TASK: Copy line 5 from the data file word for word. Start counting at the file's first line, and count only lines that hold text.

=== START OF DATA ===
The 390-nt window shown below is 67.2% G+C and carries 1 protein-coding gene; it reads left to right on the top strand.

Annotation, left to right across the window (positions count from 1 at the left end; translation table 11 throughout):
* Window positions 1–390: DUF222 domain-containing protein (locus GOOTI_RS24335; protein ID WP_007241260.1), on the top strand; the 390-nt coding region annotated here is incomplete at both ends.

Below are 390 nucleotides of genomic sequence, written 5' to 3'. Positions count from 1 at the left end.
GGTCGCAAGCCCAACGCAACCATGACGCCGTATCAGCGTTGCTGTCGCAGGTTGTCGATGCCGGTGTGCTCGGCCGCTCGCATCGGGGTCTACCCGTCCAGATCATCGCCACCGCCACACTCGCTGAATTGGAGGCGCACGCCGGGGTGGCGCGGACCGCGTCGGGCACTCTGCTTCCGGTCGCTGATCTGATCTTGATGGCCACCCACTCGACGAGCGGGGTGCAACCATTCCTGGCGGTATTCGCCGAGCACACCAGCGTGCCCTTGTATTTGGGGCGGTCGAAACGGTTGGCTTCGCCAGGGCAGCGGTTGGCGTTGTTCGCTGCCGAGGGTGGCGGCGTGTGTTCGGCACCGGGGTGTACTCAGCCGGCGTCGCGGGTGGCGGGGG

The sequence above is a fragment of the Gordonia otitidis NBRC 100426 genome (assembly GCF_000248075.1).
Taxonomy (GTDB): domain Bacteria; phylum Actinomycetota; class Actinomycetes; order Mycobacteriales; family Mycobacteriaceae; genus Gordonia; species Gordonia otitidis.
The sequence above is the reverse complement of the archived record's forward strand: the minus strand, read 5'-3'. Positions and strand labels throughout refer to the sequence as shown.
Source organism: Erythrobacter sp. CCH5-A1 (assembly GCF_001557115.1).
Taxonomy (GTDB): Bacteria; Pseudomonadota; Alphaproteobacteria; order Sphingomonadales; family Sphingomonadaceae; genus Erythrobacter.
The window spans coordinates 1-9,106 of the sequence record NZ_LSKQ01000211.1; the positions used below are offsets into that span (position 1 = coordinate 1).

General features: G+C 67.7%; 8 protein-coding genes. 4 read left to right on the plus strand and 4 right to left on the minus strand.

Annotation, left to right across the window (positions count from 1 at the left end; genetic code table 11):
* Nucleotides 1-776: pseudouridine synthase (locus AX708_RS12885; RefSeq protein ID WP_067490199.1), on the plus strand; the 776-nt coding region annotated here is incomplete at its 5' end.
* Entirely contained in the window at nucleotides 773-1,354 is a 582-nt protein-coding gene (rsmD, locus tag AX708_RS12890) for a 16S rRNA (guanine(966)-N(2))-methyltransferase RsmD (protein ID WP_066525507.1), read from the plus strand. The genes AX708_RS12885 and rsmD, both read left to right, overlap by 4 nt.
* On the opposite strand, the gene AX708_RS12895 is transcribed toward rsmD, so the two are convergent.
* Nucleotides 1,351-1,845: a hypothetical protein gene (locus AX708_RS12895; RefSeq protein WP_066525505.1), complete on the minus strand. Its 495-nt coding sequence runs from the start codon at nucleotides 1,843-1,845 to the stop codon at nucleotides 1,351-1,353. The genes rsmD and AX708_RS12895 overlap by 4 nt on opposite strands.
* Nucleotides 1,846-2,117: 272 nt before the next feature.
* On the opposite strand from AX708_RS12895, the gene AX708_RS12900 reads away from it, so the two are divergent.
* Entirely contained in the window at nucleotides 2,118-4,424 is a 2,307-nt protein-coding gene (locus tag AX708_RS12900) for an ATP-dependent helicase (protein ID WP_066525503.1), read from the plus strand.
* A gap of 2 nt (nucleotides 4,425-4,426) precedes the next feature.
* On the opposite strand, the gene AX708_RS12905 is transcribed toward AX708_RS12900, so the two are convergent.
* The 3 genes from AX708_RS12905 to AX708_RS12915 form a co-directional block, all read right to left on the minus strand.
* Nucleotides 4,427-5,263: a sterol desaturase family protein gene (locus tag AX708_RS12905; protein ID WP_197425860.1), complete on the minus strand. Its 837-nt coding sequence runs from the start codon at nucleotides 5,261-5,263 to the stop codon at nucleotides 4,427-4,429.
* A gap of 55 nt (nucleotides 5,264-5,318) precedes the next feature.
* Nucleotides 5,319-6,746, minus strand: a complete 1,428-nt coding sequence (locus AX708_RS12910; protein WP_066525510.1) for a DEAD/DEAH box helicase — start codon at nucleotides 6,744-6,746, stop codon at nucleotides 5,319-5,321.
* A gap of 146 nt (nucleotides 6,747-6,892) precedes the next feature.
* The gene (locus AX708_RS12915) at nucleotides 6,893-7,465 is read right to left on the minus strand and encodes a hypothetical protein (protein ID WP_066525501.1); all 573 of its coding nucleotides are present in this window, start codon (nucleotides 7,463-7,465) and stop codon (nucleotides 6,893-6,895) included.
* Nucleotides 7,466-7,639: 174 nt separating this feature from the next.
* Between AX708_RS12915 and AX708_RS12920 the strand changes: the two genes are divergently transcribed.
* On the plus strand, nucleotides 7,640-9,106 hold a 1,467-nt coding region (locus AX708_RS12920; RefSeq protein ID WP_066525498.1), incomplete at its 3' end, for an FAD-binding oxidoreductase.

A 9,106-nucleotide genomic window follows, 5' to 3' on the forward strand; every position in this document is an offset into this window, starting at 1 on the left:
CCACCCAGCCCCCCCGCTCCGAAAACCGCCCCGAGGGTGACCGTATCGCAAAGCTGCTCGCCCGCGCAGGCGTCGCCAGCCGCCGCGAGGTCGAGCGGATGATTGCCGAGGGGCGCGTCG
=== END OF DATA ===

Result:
GGTCGCAAGCCCAACGCAACCATGACGCCGTATCAGCGTTGCTGTCGCAGGTTGTCGATGCCGGTGTGCTCGGCCGCTCGCATCGGGGTCTACCCGTCCAGATCATCGCCACCGCCACACTCGCTGAATTGGAGGCGCACGCCGGGGTGGCGCGGACCGCGTCGGGCACTCTGCTTCCGGTCGCTGATCTGATCTTGATGGCCACCCACTCGACGAGCGGGGTGCAACCATTCCTGGCGGTATTCGCCGAGCACACCAGCGTGCCCTTGTATTTGGGGCGGTCGAAACGGTTGGCTTCGCCAGGGCAGCGGTTGGCGTTGTTCGCTGCCGAGGGTGGCGGCGTGTGTTCGGCACCGGGGTGTACTCAGCCGGCGTCGCGGGTGGCGGGGG